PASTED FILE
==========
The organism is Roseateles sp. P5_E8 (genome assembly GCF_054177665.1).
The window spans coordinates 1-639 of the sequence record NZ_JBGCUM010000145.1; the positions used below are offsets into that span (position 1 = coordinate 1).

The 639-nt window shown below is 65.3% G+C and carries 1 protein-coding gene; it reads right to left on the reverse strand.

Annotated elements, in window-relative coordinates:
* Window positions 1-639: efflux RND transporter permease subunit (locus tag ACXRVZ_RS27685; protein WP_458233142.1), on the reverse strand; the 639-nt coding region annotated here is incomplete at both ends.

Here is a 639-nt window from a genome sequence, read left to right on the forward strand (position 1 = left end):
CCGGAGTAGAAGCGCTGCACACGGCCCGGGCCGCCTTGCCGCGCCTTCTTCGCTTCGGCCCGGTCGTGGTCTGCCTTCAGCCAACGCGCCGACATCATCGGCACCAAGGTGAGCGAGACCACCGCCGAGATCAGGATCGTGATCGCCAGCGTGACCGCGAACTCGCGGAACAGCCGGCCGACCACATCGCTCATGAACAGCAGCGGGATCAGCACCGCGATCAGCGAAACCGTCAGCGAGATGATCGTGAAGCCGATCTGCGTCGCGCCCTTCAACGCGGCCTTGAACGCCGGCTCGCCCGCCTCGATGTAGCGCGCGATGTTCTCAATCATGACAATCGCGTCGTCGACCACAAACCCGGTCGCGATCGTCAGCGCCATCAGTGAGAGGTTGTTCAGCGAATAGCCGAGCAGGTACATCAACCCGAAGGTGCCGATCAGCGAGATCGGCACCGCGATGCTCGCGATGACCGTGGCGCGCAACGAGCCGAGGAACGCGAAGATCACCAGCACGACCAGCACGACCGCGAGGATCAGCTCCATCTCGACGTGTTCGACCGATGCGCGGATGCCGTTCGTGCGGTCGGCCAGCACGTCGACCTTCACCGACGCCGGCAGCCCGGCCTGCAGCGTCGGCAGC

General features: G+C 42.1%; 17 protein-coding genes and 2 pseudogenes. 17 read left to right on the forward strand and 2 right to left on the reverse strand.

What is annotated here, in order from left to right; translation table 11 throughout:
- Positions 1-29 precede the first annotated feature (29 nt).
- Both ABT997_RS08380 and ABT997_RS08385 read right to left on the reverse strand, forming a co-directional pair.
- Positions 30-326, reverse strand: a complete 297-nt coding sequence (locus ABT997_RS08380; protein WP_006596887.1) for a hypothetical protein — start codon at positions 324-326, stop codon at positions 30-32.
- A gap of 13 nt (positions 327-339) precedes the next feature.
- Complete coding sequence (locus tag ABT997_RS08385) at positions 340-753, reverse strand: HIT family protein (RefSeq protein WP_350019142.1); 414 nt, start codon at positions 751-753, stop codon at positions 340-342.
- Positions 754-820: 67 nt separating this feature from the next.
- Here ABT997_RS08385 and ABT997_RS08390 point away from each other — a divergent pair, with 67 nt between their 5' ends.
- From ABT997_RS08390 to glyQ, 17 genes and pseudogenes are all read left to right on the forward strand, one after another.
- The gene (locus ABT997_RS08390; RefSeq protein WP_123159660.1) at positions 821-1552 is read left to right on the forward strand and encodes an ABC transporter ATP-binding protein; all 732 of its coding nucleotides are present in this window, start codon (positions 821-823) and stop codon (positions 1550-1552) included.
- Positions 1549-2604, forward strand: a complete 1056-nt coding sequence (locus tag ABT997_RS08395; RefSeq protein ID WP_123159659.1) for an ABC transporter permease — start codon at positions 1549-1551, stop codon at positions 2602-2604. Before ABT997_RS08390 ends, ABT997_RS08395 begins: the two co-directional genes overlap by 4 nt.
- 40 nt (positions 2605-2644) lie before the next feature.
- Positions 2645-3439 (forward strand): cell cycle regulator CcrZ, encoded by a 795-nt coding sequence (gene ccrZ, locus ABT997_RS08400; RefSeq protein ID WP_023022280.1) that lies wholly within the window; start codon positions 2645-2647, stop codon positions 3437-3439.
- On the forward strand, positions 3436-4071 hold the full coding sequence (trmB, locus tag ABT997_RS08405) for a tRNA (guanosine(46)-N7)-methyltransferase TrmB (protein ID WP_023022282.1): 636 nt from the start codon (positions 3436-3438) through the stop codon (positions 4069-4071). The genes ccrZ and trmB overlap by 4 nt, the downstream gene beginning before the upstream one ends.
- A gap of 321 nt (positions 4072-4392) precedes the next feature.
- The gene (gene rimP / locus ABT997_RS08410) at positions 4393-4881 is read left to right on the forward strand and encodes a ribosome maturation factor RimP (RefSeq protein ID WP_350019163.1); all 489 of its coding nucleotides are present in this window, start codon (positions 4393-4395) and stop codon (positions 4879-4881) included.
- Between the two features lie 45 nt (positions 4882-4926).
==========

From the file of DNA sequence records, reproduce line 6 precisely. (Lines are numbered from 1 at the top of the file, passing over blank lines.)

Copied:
Here is a 639-nt window from a genome sequence, read left to right on the forward strand (position 1 = left end):